Sadly money doesn't grow on trees so you may need to read this page to find other options!

Sadly money doesn’t grow on trees so you may need to read this page to find other options!

Financing equipment

I’m starting with equipment because it is a capital expense and, as such, tends to be viewed differently by lenders and the tax authorities. By now you should know what equipment you need and how much it will cost but do you need to buy it? Have you checked out recycling sites for example or there are probably similar sites in your locality? How about posting what you are looking for on Twitter, Facebook or Gumtree? You may not be lucky but if someone is wanting to get rid of what you want it would be a win-win. Look out for charities in your area that take other people’s cast offs, restore them and sell them to others who need them and in doing so provide employment opportunities for those in need.

Do you need to buy the equipment or could you lease it? Would leasing save you money? The sums may well depend upon how long you need the equipment for and what length of agreement you can negotiate but it is worth exploring.

If you do decide you have to buy do you really need new? It’s often possible to make considerable savings on items which have hardly been used. Ebay would be a good place to start looking.

If you are buying it can be worth talking to your bank to see if you can arrange a loan. A loan is usually a lot cheaper than an overdraft. However if you are buying for a business you may need to produce a business plan before the bank will consider you. Lenders are often more comfortable lending to finance equipment purchases because there is something to secure a loan against. For more ideas see the section on ‘Raising Finance’.

Using other people’s money

This is not as underhand as it sounds! Could you set up an account with your supplier which would enable you to pay in 30 days or more? This would allow you to convert your raw materials into product which you could hopefully sell before you have to pay the invoice. If you can settle the account with a credit card you may get up to 30 more days before you have to start paying interest on the money. Just make sure that you remember that this bill will need paying before you spend the money on other things and be aware that a supplier is unlikely to deliver further items if you haven’t settled their last bill.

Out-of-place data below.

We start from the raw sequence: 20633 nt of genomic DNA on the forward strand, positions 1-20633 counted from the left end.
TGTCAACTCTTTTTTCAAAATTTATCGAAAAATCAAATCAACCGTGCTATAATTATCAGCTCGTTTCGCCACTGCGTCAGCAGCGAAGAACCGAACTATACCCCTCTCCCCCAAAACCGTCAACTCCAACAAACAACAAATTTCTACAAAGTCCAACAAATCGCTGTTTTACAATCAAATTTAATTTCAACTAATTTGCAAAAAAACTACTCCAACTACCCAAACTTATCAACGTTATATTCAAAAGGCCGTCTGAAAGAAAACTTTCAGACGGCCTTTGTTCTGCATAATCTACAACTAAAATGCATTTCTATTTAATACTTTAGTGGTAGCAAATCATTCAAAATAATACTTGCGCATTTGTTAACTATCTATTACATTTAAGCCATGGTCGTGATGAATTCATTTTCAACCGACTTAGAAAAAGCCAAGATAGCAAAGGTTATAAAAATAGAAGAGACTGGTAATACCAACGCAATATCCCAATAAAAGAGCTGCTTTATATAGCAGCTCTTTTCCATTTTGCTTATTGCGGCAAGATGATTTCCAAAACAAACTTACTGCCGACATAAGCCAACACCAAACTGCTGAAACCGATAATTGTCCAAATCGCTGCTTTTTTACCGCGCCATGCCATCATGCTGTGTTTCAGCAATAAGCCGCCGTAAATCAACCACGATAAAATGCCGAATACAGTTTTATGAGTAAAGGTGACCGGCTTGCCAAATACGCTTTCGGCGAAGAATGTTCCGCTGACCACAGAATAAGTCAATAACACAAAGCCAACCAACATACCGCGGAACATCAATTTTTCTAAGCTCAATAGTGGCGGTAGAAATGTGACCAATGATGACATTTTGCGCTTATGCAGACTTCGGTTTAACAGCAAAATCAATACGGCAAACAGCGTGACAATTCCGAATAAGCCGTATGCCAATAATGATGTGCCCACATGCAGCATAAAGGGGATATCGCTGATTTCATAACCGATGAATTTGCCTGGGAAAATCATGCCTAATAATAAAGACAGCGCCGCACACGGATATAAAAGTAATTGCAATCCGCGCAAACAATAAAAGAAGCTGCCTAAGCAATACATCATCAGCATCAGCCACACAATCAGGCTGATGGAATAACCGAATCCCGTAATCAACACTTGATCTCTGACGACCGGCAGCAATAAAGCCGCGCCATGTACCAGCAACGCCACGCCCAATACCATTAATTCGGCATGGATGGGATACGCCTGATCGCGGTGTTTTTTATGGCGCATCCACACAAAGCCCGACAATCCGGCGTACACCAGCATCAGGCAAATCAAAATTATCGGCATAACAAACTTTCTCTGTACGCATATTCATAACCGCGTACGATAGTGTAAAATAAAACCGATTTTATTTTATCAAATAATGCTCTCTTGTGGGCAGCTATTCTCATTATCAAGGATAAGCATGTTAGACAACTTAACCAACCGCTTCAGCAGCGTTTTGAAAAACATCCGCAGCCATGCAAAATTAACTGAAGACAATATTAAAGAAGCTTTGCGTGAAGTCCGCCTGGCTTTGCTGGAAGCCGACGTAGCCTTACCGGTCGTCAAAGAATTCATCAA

Should you be taking payments, or at least deposits, from your customers before you buy in raw materials? If you are providing a bespoke service then this is almost certainly the case. Make sure that you have a clear contract or terms of business to protect both you and your customer.

Could sponsorship be an option? Your sponsor will probably want to know that what you are doing is consistent with their values and typically that it will reach their target audience. They should want to use their sponsorship to generate positive PR, such as media coverage, for their organisation and will probably want their name and logo to be highly visible in whatever you do. Typically sponsorship is an option for charities, events and not for profits but it could be an option worth exploring.

Raising finance

If you can finance your money making venture yourself then this is the quickest and easiest way to get going. If not, do you have friends and family who would be willing to back you? You really shouldn’t expect them to do this for nothing! Offer them a share in your profits, a decent rate of interest or a free service in return for their support.

Could you bring partners into your venture? Of course if you do they will expect a say and a return on their investment, are you prepared to share your decision making and your profits?

If you are planning to start a business in order to make your money making target then there are other options for raising finance but they have both advantages and disadvantages. You will need to produce a business plan which shows that your business is viable and you will probably need to prove that you have made a decent investment in your business yourself. Why should they risk their money if you won’t risk yours?

Here are some of your options for raising finance for a business:

  • a bank loan: in the UK there is some government backing to help banks take risks, if the bank turn you down ask if they would consider you under this scheme
  • crowd source funding: a relatively new way of raising finance usually from smaller investors in return for shares in the business. You set your goal and don’t get any of the money until you get the backing for all of it. One example is
  • venture capital: this is where a person or organisation with money backs businesses that need it in order to make more money. Venture capitalists will be looking for scalable businesses from which they can make a decent profit. They typically want to own a significant proportion of the business and to sell their share in around 5 years.
  • business angels: rather like venture capitalists but perhaps a bit less aggressive! Whilst a business angel will want to make money out of your venture they will typically share their skills and experience with you and may take a longer term view about making a profit.

ACTION: If you need to raise finance decide which three methods you are going to go for in order of preference and prepare your case. Set a deadline by which you will ask for the backing, add it to your project management plan unless it is already there.